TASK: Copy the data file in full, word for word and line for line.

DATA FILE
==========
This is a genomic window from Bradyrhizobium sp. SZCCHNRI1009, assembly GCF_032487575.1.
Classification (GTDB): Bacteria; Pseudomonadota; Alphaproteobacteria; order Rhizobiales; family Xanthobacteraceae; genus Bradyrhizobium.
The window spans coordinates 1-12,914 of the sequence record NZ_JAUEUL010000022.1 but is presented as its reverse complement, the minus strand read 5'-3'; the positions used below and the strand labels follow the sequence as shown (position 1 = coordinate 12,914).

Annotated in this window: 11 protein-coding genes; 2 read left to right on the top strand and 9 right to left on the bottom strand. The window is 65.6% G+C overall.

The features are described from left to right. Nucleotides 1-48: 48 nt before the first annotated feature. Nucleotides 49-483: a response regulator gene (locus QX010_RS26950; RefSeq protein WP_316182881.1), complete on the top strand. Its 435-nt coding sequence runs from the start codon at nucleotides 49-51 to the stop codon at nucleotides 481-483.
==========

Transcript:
This is a genomic window from Bradyrhizobium sp. SZCCHNRI1009, assembly GCF_032487575.1.
Classification (GTDB): Bacteria; Pseudomonadota; Alphaproteobacteria; order Rhizobiales; family Xanthobacteraceae; genus Bradyrhizobium.
The window spans coordinates 1-12,914 of the sequence record NZ_JAUEUL010000022.1 but is presented as its reverse complement, the minus strand read 5'-3'; the positions used below and the strand labels follow the sequence as shown (position 1 = coordinate 12,914).

Annotated in this window: 11 protein-coding genes; 2 read left to right on the top strand and 9 right to left on the bottom strand. The window is 65.6% G+C overall.

The features are described from left to right. Nucleotides 1-48: 48 nt before the first annotated feature. Nucleotides 49-483: a response regulator gene (locus QX010_RS26950; RefSeq protein WP_316182881.1), complete on the top strand. Its 435-nt coding sequence runs from the start codon at nucleotides 49-51 to the stop codon at nucleotides 481-483.